HEARING AIDS - a patient's guide
What is hearing loss?
Hearing loss becomes increasingly common as we age. It is estimated that about 20 percent of the population has a significant hearing impairment, and that it will take about seven years for many of them to do something about it.
At the hearing test the person's degree of hearing impairment is identified as well as the shape of the loss, such as whether the low tones, mid tones or high tones are affected, and whether the person has a conductive or sensorineural loss.
The audiologist will provide a report detailing the degree of impairment (mild, moderate, severe or profound), and whether there are features that require a referral to an ENT specialist. The impact of the impairment on the occupation or social life of the patient will also be briefly detailed and whether hearing aids are recommended.
What types of hearing aids are available?
The purpose of a hearing aid is to amplify sounds in a way that will enable a hearing impaired person to utilise his or her hearing in an effective manner.
Today there is a wide range of hearing aids available to achieve this goal, from small hidden aids which sit deep in the ear canal and to ones that fit snuggly behind the ear and send sound to the ear via a tube and ear mould. Equally there is a wide range of technologies to try to achieve the needs and expectations of the individual.
A hearing aid consists of a microphone that turns the sound into an electrical impulse, an amplifier that increases the amplitude of the signal, a battery that supplies the power, and a receiver or loud speaker that turns the electrical signal back into sound.
It is the size of these four components that has dictated the size of the hearing aid. With the arrival of the silicon chip and the decrease in battery diameter to only 6-7 mm, the miniaturisation of highly sophisticated and adjustable "computers" for the ear is a reality.
Linear or conventional hearing aids
Linear or conventional hearing aids are however still the aid of choice for many people. They amplify sound according to the shape of the loss but also amplify soft, moderate and loud sound by the same degree. In general they are a cheaper option, ranging in price from $1600 - $2400 a pair.
Programmable or hi-technology hearing aids
Hi-technology hearing aids can be analogue or digital. They are programmed via a computer or digital source which gives access to a wider range of parameters and with much more precision of adjustment.
Analogue hearing aids may be single band which means that the hearing aid processes the audio signal through a single circuit path whose processing characteristics affect certain aspects of, or the entire frequency response. They may be multi-band, having two or more circuit pathways which allows for adjustments to be made separately for each frequency band.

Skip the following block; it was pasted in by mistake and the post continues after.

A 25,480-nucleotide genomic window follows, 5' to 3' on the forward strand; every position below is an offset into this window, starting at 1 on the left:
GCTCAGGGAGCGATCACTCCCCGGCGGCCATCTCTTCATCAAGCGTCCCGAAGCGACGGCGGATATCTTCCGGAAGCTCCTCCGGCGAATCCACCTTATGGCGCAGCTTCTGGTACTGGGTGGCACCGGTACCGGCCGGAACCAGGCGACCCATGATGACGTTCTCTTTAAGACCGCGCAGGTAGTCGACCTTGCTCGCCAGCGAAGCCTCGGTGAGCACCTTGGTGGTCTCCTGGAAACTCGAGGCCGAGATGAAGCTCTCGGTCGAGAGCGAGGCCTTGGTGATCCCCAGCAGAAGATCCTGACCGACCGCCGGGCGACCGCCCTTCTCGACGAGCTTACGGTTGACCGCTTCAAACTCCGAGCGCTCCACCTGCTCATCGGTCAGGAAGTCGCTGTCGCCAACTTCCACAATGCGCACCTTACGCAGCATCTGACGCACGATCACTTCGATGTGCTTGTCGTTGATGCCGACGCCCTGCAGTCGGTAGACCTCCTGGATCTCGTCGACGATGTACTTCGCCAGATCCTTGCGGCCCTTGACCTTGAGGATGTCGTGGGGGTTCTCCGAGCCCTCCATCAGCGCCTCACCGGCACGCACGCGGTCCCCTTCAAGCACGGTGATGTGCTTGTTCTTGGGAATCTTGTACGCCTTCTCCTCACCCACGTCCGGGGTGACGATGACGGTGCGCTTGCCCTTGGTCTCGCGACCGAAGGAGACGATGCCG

Hearing aids may be described as automatic, not requiring a volume wheel as the aid adjusts itself according to the intensity and frequency response of the input sound.
The hearing aid may have multi-programmes that are accessed by a remote control or push button on the hearing aid. The different programmes are variations on the basic one and allow the user to enhance speech in background noise or to hear music better.
Switchable microphones are a further feature that allows the user flexibility in receiving an enhanced signal from in front or to receive sound from all round. This "zoom" function has been shown to be very beneficial at enhancing speech in noise when facing the speaker.
Hi-technology analogue aids cost between $2,200 - $6,000 a pair, depending on their complexity.
Digital hearing aids
In a digital aid the sound is converted to an electrical current by the microphone (an analogue procedure). An analogue/digital converter then turns the electrical signal into a series of binary numbers in the form of positive or negative electrical voltage. The central processing unit of the hearing aid is a computer. It is instructed by the programming computer to manipulate the data in some predetermined manner to achieve the desired result for the patient.
The computed digital output is converted back to analogue electrical impulses by a digital analogue converter which in turn is converted by the receiver back to sound.
Digital hearing aids routinely have three or more bands. They may have multi-programmes and switchable microphones. They have sophisticated feedback management strategies because digital aids have a much broader frequency response than analogue aids.
They have speech-enhancement strategies involving multimillions of calculations per second using temporal as well as frequency cues. There tends to be less circuit noise because of fewer moving parts. However, a good analogue hearing aid may still be the aid of choice at the present time.
Digital hearing aids cost between $4,800 - $7,000 a pair.
Digital hearing aids open the way to better solutions for speech enhancement in noise. They allow for better systems for control of feedback.
They also allow for upgrades of the existing hearing aid when new software programmes are developed. They have fewer moving parts, which means less likelihood of damage by moisture or wax.
The myth of large cumbersome boxes that are noisy and do little, is still the perception of many people. However, the reality is now quite different. People are recommended to seek advice from a member of the New Zealand Audiological Society on what type of hearing aid may be suitable for their needs.